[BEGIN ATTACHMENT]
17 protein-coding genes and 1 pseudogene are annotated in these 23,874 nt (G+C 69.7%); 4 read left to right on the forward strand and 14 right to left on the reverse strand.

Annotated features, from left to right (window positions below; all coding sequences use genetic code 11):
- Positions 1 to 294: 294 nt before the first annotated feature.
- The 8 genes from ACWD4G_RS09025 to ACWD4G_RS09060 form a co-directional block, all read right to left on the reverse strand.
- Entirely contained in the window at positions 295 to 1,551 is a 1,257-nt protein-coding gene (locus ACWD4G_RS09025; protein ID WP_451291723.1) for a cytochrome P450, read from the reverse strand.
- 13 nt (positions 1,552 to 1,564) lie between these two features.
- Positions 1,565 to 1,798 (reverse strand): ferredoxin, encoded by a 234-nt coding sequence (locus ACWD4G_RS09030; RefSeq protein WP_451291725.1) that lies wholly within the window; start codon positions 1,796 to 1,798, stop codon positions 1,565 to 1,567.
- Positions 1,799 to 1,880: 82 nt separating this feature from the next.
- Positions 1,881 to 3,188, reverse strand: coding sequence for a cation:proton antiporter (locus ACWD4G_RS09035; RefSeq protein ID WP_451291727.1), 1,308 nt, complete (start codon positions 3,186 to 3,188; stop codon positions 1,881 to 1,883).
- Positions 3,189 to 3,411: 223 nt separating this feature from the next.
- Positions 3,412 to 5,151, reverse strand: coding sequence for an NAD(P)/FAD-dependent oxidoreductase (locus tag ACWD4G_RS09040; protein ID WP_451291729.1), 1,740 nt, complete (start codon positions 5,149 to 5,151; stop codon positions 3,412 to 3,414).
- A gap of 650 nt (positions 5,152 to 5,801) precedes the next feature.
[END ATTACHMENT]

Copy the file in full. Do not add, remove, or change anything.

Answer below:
17 protein-coding genes and 1 pseudogene are annotated in these 23,874 nt (G+C 69.7%); 4 read left to right on the forward strand and 14 right to left on the reverse strand.

Annotated features, from left to right (window positions below; all coding sequences use genetic code 11):
- Positions 1 to 294: 294 nt before the first annotated feature.
- The 8 genes from ACWD4G_RS09025 to ACWD4G_RS09060 form a co-directional block, all read right to left on the reverse strand.
- Entirely contained in the window at positions 295 to 1,551 is a 1,257-nt protein-coding gene (locus ACWD4G_RS09025; protein ID WP_451291723.1) for a cytochrome P450, read from the reverse strand.
- 13 nt (positions 1,552 to 1,564) lie between these two features.
- Positions 1,565 to 1,798 (reverse strand): ferredoxin, encoded by a 234-nt coding sequence (locus ACWD4G_RS09030; RefSeq protein WP_451291725.1) that lies wholly within the window; start codon positions 1,796 to 1,798, stop codon positions 1,565 to 1,567.
- Positions 1,799 to 1,880: 82 nt separating this feature from the next.
- Positions 1,881 to 3,188, reverse strand: coding sequence for a cation:proton antiporter (locus ACWD4G_RS09035; RefSeq protein ID WP_451291727.1), 1,308 nt, complete (start codon positions 3,186 to 3,188; stop codon positions 1,881 to 1,883).
- Positions 3,189 to 3,411: 223 nt separating this feature from the next.
- Positions 3,412 to 5,151, reverse strand: coding sequence for an NAD(P)/FAD-dependent oxidoreductase (locus tag ACWD4G_RS09040; protein ID WP_451291729.1), 1,740 nt, complete (start codon positions 5,149 to 5,151; stop codon positions 3,412 to 3,414).
- A gap of 650 nt (positions 5,152 to 5,801) precedes the next feature.